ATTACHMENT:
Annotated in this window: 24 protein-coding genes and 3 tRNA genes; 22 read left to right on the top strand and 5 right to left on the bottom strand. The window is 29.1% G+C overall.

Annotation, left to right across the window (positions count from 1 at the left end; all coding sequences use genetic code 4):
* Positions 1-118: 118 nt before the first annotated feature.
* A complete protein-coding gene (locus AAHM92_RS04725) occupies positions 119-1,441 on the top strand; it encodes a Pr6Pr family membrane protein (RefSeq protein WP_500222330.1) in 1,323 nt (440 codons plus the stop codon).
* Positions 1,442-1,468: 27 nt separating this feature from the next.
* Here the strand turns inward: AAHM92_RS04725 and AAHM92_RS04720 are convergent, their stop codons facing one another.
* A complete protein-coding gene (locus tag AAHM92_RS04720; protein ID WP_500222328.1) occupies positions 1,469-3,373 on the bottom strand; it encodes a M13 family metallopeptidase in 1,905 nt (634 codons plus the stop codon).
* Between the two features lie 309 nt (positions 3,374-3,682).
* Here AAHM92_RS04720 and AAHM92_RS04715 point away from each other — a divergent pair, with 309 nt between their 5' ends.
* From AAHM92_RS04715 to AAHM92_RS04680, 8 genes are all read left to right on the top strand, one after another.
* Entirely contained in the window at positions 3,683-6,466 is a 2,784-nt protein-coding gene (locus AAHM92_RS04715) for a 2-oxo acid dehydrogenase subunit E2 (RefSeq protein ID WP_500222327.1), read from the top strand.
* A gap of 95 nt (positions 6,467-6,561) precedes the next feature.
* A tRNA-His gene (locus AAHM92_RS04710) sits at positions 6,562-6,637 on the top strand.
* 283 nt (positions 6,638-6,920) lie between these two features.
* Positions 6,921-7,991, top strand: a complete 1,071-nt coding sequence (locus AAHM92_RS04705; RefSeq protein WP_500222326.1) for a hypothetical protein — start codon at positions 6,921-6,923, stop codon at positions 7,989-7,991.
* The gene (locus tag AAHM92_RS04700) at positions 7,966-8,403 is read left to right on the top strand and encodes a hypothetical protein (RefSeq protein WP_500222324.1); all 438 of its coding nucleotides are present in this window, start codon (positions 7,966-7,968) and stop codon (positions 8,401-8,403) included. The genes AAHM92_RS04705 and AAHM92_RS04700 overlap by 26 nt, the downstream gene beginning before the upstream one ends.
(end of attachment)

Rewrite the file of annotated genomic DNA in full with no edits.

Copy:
Annotated in this window: 24 protein-coding genes and 3 tRNA genes; 22 read left to right on the top strand and 5 right to left on the bottom strand. The window is 29.1% G+C overall.

Annotation, left to right across the window (positions count from 1 at the left end; all coding sequences use genetic code 4):
* Positions 1-118: 118 nt before the first annotated feature.
* A complete protein-coding gene (locus AAHM92_RS04725) occupies positions 119-1,441 on the top strand; it encodes a Pr6Pr family membrane protein (RefSeq protein WP_500222330.1) in 1,323 nt (440 codons plus the stop codon).
* Positions 1,442-1,468: 27 nt separating this feature from the next.
* Here the strand turns inward: AAHM92_RS04725 and AAHM92_RS04720 are convergent, their stop codons facing one another.
* A complete protein-coding gene (locus tag AAHM92_RS04720; protein ID WP_500222328.1) occupies positions 1,469-3,373 on the bottom strand; it encodes a M13 family metallopeptidase in 1,905 nt (634 codons plus the stop codon).
* Between the two features lie 309 nt (positions 3,374-3,682).
* Here AAHM92_RS04720 and AAHM92_RS04715 point away from each other — a divergent pair, with 309 nt between their 5' ends.
* From AAHM92_RS04715 to AAHM92_RS04680, 8 genes are all read left to right on the top strand, one after another.
* Entirely contained in the window at positions 3,683-6,466 is a 2,784-nt protein-coding gene (locus AAHM92_RS04715) for a 2-oxo acid dehydrogenase subunit E2 (RefSeq protein ID WP_500222327.1), read from the top strand.
* A gap of 95 nt (positions 6,467-6,561) precedes the next feature.
* A tRNA-His gene (locus AAHM92_RS04710) sits at positions 6,562-6,637 on the top strand.
* 283 nt (positions 6,638-6,920) lie between these two features.
* Positions 6,921-7,991, top strand: a complete 1,071-nt coding sequence (locus AAHM92_RS04705; RefSeq protein WP_500222326.1) for a hypothetical protein — start codon at positions 6,921-6,923, stop codon at positions 7,989-7,991.
* The gene (locus tag AAHM92_RS04700) at positions 7,966-8,403 is read left to right on the top strand and encodes a hypothetical protein (RefSeq protein WP_500222324.1); all 438 of its coding nucleotides are present in this window, start codon (positions 7,966-7,968) and stop codon (positions 8,401-8,403) included. The genes AAHM92_RS04705 and AAHM92_RS04700 overlap by 26 nt, the downstream gene beginning before the upstream one ends.